Much has been made of the reproducibility crisis in psychology and cognitive neuroscience. There are many partial culprits: small sample size, subjects tending to come from a single weird demographic, convoluted processing pipelines, and a phenomenon that goes by several names:

These three issues all share a common root: a conflation of exploratory and confirmatory analysis. In exploratory analysis, we’re trying to see what, if anything, the data tells us. In confirmatory analysis, we want to see if the data tells us what we think we already know.  In other words, we’re trying to confirm a hypothesis, as opposed to exploring the data for new hypotheses.

Both types of analysis are essential to the scientific process. For many complex systems (like the brain) we can’t yet make good predictions. Sometimes you just need to observe and try to draw theories from these observations.  At the same time, if you want to prove that a theory is true, you need to test it via an experiment.

The problem of reproducibility arises when exploratory work is presented as confirmatory. The p values you present in such a case are optimistic (it’s the multiple comparisons problem again). The sad truth is that you really only get one chance to confirm your hypothesis. You collect your data, choose your statistical techniques, and hope for the best. Sound difficult? It is.

The unfortunate thing is that if you want to get published and make a name for yourself, confirmatory work is all anyone is interested in. It’s understandable: there is something more satisfying about proving that something is true, as opposed to simply describing something. And so researchers are incentivized to try their best to do only confirmatory work.

But that’s not the only work that matters, and such a preference for confirmatory analysis has led psychology and neuroscience into the mess that we’re in with respect to reproducibility.

When this issue brought up at conferences or in journals, there are two defensive reactions:

  1. Denial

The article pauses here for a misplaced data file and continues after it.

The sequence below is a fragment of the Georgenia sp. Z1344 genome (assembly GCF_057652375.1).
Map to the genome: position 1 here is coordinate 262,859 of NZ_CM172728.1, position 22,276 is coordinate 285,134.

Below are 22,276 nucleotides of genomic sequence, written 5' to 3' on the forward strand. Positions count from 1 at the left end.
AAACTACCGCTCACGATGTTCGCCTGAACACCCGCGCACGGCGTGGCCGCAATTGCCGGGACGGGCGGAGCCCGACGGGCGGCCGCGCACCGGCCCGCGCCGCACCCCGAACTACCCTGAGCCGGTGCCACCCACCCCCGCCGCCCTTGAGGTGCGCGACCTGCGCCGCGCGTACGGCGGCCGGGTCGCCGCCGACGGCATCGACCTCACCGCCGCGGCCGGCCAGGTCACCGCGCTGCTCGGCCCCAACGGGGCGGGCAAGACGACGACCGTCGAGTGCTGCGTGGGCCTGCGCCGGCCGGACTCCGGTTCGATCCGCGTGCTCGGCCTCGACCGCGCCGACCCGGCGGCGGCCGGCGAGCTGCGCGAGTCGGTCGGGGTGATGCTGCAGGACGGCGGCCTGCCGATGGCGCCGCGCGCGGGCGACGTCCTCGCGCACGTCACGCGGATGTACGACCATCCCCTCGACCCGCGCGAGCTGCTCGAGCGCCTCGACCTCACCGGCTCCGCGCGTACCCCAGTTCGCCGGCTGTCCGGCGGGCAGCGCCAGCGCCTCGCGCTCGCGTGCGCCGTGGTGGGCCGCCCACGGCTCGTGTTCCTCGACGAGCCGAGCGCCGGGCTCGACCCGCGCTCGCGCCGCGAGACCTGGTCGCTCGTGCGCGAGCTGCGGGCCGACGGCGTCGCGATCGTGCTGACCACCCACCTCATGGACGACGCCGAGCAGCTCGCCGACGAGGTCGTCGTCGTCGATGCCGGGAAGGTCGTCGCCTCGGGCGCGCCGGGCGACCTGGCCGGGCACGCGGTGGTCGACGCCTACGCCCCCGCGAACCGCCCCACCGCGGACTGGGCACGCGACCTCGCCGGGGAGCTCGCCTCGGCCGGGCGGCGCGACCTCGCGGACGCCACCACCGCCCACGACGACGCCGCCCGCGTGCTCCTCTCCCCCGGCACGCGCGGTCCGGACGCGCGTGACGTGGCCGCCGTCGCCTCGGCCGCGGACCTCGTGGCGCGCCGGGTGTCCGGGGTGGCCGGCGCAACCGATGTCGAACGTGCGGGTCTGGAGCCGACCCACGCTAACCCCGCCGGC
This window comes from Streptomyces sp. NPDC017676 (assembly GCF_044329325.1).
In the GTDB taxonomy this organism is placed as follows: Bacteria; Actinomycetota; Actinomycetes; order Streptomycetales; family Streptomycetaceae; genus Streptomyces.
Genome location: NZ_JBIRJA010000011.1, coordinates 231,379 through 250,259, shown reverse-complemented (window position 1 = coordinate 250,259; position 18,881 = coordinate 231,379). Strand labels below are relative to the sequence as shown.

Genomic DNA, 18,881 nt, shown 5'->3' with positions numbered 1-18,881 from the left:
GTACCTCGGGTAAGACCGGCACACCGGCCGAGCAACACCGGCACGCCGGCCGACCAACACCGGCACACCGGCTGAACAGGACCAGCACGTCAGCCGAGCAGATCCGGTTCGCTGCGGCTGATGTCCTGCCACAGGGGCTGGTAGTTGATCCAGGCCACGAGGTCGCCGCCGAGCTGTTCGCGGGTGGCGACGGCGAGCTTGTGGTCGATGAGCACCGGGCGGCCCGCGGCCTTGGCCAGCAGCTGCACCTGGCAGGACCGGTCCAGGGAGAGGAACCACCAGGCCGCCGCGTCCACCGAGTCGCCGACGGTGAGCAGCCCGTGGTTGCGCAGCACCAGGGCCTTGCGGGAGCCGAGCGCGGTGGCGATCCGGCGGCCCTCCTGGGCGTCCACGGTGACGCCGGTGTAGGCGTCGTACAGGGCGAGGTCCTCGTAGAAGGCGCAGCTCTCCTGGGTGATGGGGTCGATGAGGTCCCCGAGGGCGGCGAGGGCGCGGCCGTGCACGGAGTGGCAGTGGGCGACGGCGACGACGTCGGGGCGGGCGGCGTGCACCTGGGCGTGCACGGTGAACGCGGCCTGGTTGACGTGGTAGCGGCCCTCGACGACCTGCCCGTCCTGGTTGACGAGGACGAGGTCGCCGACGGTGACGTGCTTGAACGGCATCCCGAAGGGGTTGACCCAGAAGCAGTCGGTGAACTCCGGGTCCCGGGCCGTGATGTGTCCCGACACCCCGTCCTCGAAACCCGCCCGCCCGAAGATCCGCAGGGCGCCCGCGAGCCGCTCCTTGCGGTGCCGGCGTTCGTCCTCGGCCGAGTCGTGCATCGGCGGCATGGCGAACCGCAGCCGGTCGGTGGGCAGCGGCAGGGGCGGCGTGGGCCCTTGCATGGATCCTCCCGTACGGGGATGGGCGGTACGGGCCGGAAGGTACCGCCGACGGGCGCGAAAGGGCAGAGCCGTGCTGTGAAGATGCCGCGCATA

2. Blaming the statistical tools

Both reactions are understandable. Often when we talk about these issues, we make it sound intentional – as if scientists are deliberately trying to deceive us with data dredging. Unintentional overfitting in the name of a strongly held hypothesis is much more likely. To be accused of being dishonest would put anybody on the defensive.

Furthermore, statistics can be confusing, and it’s really hard to be an expert in your own field and an expert at statistics. It’s good to ask what kind of test to use when, but banning an entire statistic (as in the case of the p value ban) is throwing the baby out with the bathwater.

So you’re probably wondering: what should we do about this? Is it reasonable to expect everyone to follow the insanely stringent standards of confirmatory analysis? Should we only ask scientific questions that can be answered in that way? I say no.

I have two recommendations:

  1. Share data. Data is very expensive to collect, which is why we have so little and try to squeeze as much out of it as possible. A testbed of data collected for common tasks (e.g. an N-back task) would help more people perform exploratory analysis and carefully plan the data they do collect.
  2. Value exploratory work. It we want people to be up front about exploration vs confirmation, we need to treat exploratory work for what it is: a valuable tool for gaining insight about complex systems. Only publishing confirmatory work (a more general form of publication bias) is what got us into this reproducibility crisis in the first place.

Sharing data is gaining traction in human neuroscience. Maybe exploratory work is up and coming as well. If you’re committed to the confirmatory lifestyle, it can really help to pre-register your analyses. Here are two places where you can do that.